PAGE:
Client often ask whether they are Australian resident for tax purpose or not. Generally, if a taxpayer is an Australian resident for tax purposes, all income earned both in Australia and internationally, is declared on the tax return. If a taxpayer is a non-resident for tax purposes, only all income earned in Australia is declared on the tax return. Also, for company registration purpose, Australian Company need to have local directors, which mean one director must be tax resident and has a residential address in Australia. That’s why we write this article to explain the main concept to help you understand the tax resident mean, which is different to the permanent resident we normally refer to. Generally, Australian Tax Office (“ATO”) consider you to be an Australian resident for tax purposes if you: • have always lived in Australia or you have come to Australia and live here permanently; • have been in Australia continuously for six months or more, and for most of that time you worked in the one job and lived at the same place; • have been in Australia for more than six months during financial year, unless your usual home is overseas and you do not intend to live in Australia; • go overseas temporarily and you do not set up a permanent home in another country, or • are an overseas student who has come to Australia to study and are enrolled in a course that is more than six months long. There are four tests for residency, namely resides test, domicile test, 183 day test, and superannuation test. An individual only needs to satisfy one of these tests to be considered a resident of Australia for tax purposes. The resides test is the primary test. The other three tests are sometimes referred to as the statutory tests.
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If you sell a capital asset, such as real estate, you usually make a capital gain or a capital loss. This is the difference between what it cost you to acquire the asset and what you receive when you dispose of it. You need to report capital gains and losses in your income tax return and pay tax on your capital gains. All assets you’ve acquired since tax on capital gains started (on 20 September 1985) are subject to CGT unless specifically excluded. Foreign residents make a capital gain or loss if a CGT event happens to an asset that is 'taxable Australian property'. In fact, most personal assets are exempt from CGT, which includes the main residence exemption for CGT of selling property. Main residence exemption The main residence exemption means that there is no capital gain or capital loss made from a CGT event that relates to a dwelling that is the taxpayer’s main residence. The main residence exemption will not apply where: • the residence was only a main residence for part of the ownership period, or • the residence was used for the purpose of producing assessable income. More than One Residence If a taxpayer owns more than one residence that qualifies as a main residence, they must choose which one is the main residence for CGT purposes. This choice occurs in the income year where the CGT event occurs in relation to the dwelling. Where a taxpayer has a main residence and acquires another dwelling that is to become the new main residence, then both dwellings are treated as the taxpayer’s main residence for the shorter of: • six months ending when the ownership interest in the existing main residence ends, or • the period between the acquisition of the new ownership interest and end of the old ownership interest. This change of main residence exemption only applies where the existing main residence was used as a main residence for a continuous period of at least three months in the preceding 12 months, ending when the taxpayer’s ownership interest in it ends and it was not used for income-producing purposes during that 12-month period. Generally, a taxpayer can treat the dwelling as your main residence for: • up to six years if it is used to produce income • indefinitely if it is not used to produce incomeCapital Gain Tax Full Article Link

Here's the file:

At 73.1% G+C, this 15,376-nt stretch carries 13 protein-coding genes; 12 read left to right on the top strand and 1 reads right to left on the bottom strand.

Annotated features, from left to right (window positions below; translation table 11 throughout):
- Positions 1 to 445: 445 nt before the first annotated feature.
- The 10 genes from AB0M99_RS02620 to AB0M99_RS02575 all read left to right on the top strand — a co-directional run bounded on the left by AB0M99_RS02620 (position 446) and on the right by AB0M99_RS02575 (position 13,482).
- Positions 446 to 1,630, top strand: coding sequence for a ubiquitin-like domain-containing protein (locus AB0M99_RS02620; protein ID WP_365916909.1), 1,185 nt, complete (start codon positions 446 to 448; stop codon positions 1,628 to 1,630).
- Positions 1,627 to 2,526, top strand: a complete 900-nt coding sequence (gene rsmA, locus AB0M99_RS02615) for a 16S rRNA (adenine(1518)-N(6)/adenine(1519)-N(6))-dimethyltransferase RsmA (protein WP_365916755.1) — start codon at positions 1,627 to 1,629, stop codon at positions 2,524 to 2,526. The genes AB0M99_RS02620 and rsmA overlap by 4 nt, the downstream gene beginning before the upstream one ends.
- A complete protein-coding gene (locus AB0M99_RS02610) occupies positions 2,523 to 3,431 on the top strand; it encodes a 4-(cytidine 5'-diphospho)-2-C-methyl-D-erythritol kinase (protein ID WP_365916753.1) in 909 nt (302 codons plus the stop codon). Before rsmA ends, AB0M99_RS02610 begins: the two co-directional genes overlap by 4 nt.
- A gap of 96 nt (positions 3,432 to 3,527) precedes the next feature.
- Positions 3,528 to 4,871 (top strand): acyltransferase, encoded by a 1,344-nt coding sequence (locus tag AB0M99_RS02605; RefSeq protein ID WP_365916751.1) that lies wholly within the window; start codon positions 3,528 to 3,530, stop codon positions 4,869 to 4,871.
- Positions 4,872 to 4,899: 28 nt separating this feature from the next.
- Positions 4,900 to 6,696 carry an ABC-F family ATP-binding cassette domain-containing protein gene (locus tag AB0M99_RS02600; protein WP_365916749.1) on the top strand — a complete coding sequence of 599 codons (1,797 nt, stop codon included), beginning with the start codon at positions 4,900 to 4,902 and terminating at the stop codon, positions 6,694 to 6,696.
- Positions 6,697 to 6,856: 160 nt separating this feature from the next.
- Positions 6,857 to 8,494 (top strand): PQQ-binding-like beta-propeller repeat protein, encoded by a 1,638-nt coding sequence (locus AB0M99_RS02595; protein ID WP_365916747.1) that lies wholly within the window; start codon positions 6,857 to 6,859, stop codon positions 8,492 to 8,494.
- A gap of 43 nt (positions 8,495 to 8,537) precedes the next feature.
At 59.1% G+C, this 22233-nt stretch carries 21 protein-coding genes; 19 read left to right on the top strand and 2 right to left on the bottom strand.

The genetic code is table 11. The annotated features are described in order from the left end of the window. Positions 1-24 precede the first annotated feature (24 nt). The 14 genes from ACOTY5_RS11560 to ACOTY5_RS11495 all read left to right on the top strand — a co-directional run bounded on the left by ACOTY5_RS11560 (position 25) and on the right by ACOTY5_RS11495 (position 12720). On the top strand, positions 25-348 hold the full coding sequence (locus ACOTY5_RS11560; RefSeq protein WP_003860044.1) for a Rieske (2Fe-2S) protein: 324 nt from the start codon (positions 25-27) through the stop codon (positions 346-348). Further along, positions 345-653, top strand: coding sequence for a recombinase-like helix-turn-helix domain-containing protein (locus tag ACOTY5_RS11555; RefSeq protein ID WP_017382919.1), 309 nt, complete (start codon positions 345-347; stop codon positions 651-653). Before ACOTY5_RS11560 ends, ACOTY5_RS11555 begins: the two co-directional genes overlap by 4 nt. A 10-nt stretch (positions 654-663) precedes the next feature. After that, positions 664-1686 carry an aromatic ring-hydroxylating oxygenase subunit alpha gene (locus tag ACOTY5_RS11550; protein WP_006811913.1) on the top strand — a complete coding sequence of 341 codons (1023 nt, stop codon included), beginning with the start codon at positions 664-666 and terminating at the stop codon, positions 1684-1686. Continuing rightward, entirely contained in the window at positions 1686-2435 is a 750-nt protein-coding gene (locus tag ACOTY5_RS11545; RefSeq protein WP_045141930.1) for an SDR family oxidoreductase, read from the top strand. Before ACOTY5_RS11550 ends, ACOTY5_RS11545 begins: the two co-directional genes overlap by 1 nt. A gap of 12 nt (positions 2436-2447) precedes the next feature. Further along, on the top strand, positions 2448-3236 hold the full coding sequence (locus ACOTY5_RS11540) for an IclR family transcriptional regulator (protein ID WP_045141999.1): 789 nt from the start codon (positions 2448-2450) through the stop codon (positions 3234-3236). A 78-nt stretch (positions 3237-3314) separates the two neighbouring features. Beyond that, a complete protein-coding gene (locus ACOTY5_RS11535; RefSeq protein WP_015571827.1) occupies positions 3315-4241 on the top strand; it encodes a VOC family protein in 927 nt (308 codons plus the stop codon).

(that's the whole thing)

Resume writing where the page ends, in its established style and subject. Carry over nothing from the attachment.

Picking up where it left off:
Client often ask whether they could reduce their income tax by diverting income received from personal services through companies, partnership, or trusts. Personal services income (PSI) is income produced mainly from your personal skills or efforts as an individual. Income is classified as PSI when more than 50% of the amount you received for a contract was for your labour, skills or expertise. Before deciding whether to set up a new business structure, the first thing we need to do is work out if any of your income is classified as PSI. The PSI rules (or alienation of PSI rules) were introduced to ensure that taxpayers cannot reduce or defer income tax by diverting income received from their personal services through companies, partnerships or trusts or by claiming inappropriate deductions against this income. The impact of the PSI rules, for those affected by them, is: • the PSI is included in the assessable income of the individual taxpayer whose personal efforts or skills generated the income and • there are restrictions on the deductions that may be claimed by the individual or the entity against the PSI so that they broadly correspond to the deductions available to employees. Personal services income is income that is mainly a reward for an individual's personal efforts or skills. It does not include income that is mainly: • for supplying or selling goods (for example, from retailing, wholesaling or manufacturing), • generated by an income-producing asset (such as a bulldozer), • for granting a right to use property (for example, the copyright to a computer program), or • generated by a business structure (for example, an accountant working for a large accounting firm).Personal Service Income Full Article Link